Link Local Next Hop Handling for BGP
draft-white-linklocalnh-00

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Last updated 2019-09-30
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Interdomain Routing                                             R. White
Internet-Draft                                          Juniper Networks
Intended status: Standards Track                                D. Sharp
Expires: April 3, 2020                                  Cumulus Networks
                                                                 D. Dutt
                                                     Stardust Consulting
                                                                B. Sadhu
                                                                  VMWare
                                                             J. Tantsura
                                                            Apstra, Inc.
                                                         October 1, 2019

                  Link Local Next Hop Handling for BGP
                       draft-white-linklocalnh-00

Abstract

   BGP, described in [RFC4271], was originally designed to provide
   reachability between domains and between the edges of a domain.  As
   such, BGP assumes the next hop towards any reachable destination may
   not reside on the advertising speaker, but rather may either be
   through a router connected to the same subnet as the speaker, or
   through a router only reachable by traversing multiple hops through
   the network.  Because of this, BGP does not recognize the use of IPv6
   link local addresses, as described in [RFC4291], as a valid next hop
   for forwarding purposes.

   However, BGP speakers are now often deployed on point-to-point links
   in networks where multihop reachability of any kind is not assumed or
   desired (all next hops are assumed to be the speaker reachable
   through a directly connected point-to-point link).  This is common,
   for instance, in data center fabrics.  In these situations, a global
   IPv6 address is not required for the advertisement of reachability
   information; in fact, providing global IPv6 addresses in these kinds
   of networks can be detrimental to Zero Touch Provisioning (ZTP).

   This draft standardizes the operation of BGP over a point-to-point
   link using link local IPv6 addressing only.

Status of This Memo

   This Internet-Draft is submitted in full conformance with the
   provisions of BCP 78 and BCP 79.

   Internet-Drafts are working documents of the Internet Engineering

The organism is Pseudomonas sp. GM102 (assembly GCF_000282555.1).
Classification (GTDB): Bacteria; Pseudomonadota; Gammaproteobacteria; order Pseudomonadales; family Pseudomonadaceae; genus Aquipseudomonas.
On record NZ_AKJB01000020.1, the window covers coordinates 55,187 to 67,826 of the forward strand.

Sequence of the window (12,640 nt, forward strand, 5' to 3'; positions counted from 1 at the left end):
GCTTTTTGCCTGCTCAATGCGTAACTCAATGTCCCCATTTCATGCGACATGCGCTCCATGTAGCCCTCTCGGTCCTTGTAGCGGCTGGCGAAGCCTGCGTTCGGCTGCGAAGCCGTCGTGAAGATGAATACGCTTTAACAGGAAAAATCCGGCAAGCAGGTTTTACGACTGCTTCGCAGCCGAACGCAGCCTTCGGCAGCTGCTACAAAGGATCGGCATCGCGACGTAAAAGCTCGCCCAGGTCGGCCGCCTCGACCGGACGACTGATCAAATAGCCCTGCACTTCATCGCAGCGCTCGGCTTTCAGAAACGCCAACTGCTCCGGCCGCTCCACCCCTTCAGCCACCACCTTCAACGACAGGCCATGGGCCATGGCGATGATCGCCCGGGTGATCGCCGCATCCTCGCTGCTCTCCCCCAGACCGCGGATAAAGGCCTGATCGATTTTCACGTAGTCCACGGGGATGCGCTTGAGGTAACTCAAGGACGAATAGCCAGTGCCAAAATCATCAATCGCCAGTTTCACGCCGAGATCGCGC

Task Force (IETF).  Note that other groups may also distribute

White, et al.             Expires April 3, 2020                 [Page 1]
Internet-Draft    Link Local Next Hop Handling for BGP      October 2019

   working documents as Internet-Drafts.  The list of current Internet-
   Drafts is at https://datatracker.ietf.org/drafts/current/.

   Internet-Drafts are draft documents valid for a maximum of six months
   and may be updated, replaced, or obsoleted by other documents at any
   time.  It is inappropriate to use Internet-Drafts as reference
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   This Internet-Draft will expire on April 3, 2020.

Copyright Notice

   Copyright (c) 2019 IETF Trust and the persons identified as the
   document authors.  All rights reserved.

   This document is subject to BCP 78 and the IETF Trust's Legal
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   described in the Simplified BSD License.

Table of Contents

   1.  Introduction  . . . . . . . . . . . . . . . . . . . . . . . .   2
   2.  Changes to BGP Next Hop Attribute to Support Link Local on
       Point-to-Point  . . . . . . . . . . . . . . . . . . . . . . .   3
   3.  Receiver Processing of IPv6 Link Local Forwarding Addresses .   4
   4.  Error handling  . . . . . . . . . . . . . . . . . . . . . . .   4
   5.  Acknowledgements  . . . . . . . . . . . . . . . . . . . . . .   5
   6.  IANA Considerations . . . . . . . . . . . . . . . . . . . . .   5
   7.  Security Considerations . . . . . . . . . . . . . . . . . . .   5
   8.  References  . . . . . . . . . . . . . . . . . . . . . . . . .   6
     8.1.  Normative References  . . . . . . . . . . . . . . . . . .   6
     8.2.  Informative References  . . . . . . . . . . . . . . . . .   7
   Authors' Addresses  . . . . . . . . . . . . . . . . . . . . . . .   7

1.  Introduction

   BGP, described in [RFC4271], was originally designed to provide
   reachability between domains and between the edges of a domain.  As
   such, BGP assumes the next hop towards any reachable destination may
   not reside on the advertising speaker, but rather may either be
   through a router connected to the same subnet as the speaker, or
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